Here is our problem. We assess the situation incorrectly. It is not about me being good, or able to be good, or trying to be good. It is all about the goodness of the Lord. It isn’t about me coming to church because I am such a good person, but I come to church, because God makes me good.

The Apostle Paul who wrote the words of our text didn’t rely on his ability to stand before God, but relied on Christ’s mercy and grace. For this is the same God who met him on the road to Damascus forgave him his sins and sent him out into the world to be His missionary.

You and I can do no less than rely on the same Savior. Who is able to do more than we ask or imagine. This mighty and powerful God is able to do all things that are good for us. He does what is good for us especially to strengthen us—the One Holy Christian Church by His Spirit.

Saints in Christ, Jesus is able and willing to snatch us from the jaws of death. Jesus is able and willing to forgive our sins. Jesus is able and willing to bring us into the fold through the living gift of Baptism. Jesus is the One who dresses us with the clock of His innocence. Jesus is not willing that we would stay where we are, but change us through His saving Word and life-giving Means of Grace.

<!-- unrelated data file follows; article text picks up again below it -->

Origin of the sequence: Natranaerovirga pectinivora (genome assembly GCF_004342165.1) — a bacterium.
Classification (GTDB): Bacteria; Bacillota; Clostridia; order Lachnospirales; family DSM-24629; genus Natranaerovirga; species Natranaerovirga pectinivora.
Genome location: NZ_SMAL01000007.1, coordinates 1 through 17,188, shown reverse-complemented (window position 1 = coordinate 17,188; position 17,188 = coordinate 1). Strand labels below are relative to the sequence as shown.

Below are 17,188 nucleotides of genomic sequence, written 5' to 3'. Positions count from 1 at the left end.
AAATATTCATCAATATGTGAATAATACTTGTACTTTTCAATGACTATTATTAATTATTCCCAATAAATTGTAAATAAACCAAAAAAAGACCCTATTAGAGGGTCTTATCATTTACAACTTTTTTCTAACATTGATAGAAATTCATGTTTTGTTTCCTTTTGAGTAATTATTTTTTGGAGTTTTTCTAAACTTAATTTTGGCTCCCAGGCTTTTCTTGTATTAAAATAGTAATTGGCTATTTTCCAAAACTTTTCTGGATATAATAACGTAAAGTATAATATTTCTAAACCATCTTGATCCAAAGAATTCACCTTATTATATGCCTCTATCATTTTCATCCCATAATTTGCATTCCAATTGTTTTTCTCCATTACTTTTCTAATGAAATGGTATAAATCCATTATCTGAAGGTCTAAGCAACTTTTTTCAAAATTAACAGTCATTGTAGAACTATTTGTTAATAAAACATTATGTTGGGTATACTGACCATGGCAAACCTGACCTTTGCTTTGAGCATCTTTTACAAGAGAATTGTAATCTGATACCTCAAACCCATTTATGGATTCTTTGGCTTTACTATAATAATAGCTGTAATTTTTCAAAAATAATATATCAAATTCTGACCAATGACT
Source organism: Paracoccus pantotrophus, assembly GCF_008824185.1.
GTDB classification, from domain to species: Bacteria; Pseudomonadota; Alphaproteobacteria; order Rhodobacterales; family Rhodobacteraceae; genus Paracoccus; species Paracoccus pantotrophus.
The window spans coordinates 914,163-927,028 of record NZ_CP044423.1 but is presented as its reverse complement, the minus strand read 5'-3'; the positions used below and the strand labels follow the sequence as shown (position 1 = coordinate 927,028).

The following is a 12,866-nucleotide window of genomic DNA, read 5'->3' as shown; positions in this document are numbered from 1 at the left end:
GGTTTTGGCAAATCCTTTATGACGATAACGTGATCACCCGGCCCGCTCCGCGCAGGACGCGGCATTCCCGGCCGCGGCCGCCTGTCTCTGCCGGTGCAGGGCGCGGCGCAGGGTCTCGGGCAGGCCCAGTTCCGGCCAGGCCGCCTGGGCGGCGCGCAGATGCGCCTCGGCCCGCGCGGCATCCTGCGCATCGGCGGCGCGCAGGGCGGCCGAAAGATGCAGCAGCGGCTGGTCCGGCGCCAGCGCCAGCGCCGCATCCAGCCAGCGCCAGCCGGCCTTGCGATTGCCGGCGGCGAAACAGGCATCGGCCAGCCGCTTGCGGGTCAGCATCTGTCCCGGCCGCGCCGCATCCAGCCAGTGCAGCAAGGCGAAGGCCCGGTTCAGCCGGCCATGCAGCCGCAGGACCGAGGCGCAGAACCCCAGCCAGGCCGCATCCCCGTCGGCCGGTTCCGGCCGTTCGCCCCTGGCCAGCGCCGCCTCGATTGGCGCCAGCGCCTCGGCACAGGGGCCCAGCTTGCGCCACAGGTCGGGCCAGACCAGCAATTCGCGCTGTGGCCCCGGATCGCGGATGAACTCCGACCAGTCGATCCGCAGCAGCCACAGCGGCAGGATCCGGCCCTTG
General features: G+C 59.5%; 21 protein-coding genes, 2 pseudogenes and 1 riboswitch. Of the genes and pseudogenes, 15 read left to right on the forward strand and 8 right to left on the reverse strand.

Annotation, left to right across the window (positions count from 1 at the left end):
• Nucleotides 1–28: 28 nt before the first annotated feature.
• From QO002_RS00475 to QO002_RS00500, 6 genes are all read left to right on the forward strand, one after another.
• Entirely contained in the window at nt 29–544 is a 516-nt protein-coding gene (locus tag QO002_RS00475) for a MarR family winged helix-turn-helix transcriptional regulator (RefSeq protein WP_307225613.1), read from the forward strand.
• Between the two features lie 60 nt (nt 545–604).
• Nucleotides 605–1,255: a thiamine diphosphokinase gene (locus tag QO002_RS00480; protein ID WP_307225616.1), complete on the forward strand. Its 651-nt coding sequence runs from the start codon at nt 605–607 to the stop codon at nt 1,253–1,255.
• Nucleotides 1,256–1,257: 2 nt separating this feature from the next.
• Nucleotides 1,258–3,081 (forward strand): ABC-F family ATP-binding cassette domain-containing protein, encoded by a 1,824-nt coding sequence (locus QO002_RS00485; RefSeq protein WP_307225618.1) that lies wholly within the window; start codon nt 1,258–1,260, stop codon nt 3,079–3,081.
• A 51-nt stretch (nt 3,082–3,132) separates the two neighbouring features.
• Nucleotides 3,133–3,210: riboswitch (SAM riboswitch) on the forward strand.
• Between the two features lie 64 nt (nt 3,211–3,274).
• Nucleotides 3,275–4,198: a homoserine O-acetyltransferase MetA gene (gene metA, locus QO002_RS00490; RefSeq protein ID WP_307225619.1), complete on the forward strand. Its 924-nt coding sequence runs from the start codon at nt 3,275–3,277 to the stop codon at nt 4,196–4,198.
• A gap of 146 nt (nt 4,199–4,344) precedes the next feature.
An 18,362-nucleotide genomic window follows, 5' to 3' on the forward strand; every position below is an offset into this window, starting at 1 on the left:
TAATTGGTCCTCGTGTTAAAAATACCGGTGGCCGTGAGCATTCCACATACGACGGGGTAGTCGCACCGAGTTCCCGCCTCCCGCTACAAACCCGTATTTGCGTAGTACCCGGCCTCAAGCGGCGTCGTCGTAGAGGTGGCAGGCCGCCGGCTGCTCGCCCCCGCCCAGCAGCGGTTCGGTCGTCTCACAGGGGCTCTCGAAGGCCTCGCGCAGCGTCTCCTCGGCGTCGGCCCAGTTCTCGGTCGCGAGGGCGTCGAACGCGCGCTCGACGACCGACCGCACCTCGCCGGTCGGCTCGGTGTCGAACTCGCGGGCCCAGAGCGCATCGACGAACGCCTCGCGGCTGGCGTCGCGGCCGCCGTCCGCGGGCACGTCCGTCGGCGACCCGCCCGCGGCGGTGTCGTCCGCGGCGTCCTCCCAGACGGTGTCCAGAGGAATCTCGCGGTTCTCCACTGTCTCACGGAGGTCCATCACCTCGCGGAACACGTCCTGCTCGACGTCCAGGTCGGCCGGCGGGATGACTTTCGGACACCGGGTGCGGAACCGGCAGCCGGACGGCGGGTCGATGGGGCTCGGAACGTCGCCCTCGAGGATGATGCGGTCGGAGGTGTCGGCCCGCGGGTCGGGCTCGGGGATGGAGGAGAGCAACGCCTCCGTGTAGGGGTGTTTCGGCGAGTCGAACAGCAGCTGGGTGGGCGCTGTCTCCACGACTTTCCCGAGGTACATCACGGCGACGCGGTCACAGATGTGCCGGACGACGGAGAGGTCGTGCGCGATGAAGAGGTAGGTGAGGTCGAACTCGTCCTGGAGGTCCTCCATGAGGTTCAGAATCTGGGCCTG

Why is He able and willing to do all of these things for us? Because God’s Son became a man, took upon Him our flesh and bone, allowed all the sins of all people to be attributed to Him, placed Himself under the Law, and by His suffering and death on the cross of Calvary bore our punishment. He, the innocent Son of God, became obedient even unto death on the cross. When He cried out, “IT IS FINISHED” (John 19:30), He referred to the completion of His great sacrifice for the atonement of all sin. With that cry He was willing and able to do what He said He would, “For the Son of Man didn’t come to be served, but to serve and give His life as a ransom for Many” Mark 10:45).

Who of us is able to understand the width, height, depth and length of God’s love? Only those who believe, that He is the Savior of mankind and the Redeemer for their sins. Anyone who acknowledges this truth, will become strong and realize by the power of the Holy Spirit that being in the Lord’s house will make him strong to walk humbly before His Lord, all the days of his/her life. PAUSE.

The photographer wished that he could re-create the images of the wedding. He felt sorry of not being able to provide the pictures for the newlyweds. Jesus on the other hand is more than able and willing to recreate our image which was lost in the Garden of Eden. Jesus is the photo copy of God. He is not like the photographer who wished he could capture the moment. Jesus Can. Jesus will. And Jesus has done it all. He is indeed more than able and willing. Amen.